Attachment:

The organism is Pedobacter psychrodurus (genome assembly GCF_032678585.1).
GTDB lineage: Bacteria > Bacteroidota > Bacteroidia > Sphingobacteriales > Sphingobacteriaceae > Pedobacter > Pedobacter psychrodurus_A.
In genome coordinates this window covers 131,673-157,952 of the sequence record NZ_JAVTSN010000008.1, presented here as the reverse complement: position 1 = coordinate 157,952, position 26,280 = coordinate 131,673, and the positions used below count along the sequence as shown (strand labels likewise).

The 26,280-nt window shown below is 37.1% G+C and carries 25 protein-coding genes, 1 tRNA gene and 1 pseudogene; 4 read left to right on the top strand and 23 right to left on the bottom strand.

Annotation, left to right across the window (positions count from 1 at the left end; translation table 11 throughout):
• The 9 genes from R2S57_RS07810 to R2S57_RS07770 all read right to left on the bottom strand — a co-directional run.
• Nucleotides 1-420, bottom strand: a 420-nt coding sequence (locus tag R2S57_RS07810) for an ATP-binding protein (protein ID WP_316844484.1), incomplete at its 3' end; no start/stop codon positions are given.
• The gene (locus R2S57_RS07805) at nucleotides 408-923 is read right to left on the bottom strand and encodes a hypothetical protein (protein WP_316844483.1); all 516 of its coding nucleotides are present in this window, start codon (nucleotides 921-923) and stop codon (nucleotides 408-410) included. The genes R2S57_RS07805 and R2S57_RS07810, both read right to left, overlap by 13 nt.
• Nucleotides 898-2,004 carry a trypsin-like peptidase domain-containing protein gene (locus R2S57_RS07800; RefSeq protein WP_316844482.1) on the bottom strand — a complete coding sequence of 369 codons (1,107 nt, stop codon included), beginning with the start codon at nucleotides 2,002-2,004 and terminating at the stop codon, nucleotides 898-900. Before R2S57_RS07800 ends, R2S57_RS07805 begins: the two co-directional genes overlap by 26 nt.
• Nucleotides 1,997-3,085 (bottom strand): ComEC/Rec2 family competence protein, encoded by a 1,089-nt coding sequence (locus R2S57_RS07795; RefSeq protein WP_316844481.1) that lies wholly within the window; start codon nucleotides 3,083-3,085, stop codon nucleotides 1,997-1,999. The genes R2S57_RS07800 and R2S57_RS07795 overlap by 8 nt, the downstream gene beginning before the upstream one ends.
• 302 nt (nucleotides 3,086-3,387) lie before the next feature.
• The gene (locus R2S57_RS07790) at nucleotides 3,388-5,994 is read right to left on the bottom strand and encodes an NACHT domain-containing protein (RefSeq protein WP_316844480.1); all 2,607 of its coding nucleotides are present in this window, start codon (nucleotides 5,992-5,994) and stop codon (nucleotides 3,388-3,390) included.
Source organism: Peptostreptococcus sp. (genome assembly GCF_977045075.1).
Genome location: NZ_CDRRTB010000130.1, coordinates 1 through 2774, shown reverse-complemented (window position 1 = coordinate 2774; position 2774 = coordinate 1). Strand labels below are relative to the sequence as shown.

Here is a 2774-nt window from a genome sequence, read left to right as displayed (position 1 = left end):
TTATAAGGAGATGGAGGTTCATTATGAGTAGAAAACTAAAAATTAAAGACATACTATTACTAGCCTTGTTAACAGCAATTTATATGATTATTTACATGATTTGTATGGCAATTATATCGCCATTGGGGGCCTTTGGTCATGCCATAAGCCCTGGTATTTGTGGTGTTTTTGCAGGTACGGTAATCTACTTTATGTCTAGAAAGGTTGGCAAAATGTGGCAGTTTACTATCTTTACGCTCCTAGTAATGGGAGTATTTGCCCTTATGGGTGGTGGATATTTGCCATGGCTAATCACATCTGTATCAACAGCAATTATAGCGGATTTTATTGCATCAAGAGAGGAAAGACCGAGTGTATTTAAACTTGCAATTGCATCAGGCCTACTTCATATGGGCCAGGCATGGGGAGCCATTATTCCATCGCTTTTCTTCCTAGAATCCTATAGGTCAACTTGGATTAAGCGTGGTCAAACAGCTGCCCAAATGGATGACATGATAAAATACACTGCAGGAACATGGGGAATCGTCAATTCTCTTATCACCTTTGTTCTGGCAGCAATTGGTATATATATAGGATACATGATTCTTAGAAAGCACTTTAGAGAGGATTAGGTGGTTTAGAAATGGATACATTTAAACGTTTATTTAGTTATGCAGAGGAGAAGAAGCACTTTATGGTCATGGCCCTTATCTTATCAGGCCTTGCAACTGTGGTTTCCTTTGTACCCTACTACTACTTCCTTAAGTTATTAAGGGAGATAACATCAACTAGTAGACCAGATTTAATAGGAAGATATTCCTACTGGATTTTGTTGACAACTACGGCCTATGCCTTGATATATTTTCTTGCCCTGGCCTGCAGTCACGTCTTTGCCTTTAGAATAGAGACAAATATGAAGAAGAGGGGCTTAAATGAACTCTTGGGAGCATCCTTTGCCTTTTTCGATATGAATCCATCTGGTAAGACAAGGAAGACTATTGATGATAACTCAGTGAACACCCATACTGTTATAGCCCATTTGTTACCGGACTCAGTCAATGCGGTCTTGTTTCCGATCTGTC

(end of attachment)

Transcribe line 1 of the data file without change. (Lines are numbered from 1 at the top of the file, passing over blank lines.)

The organism is Pedobacter psychrodurus (genome assembly GCF_032678585.1).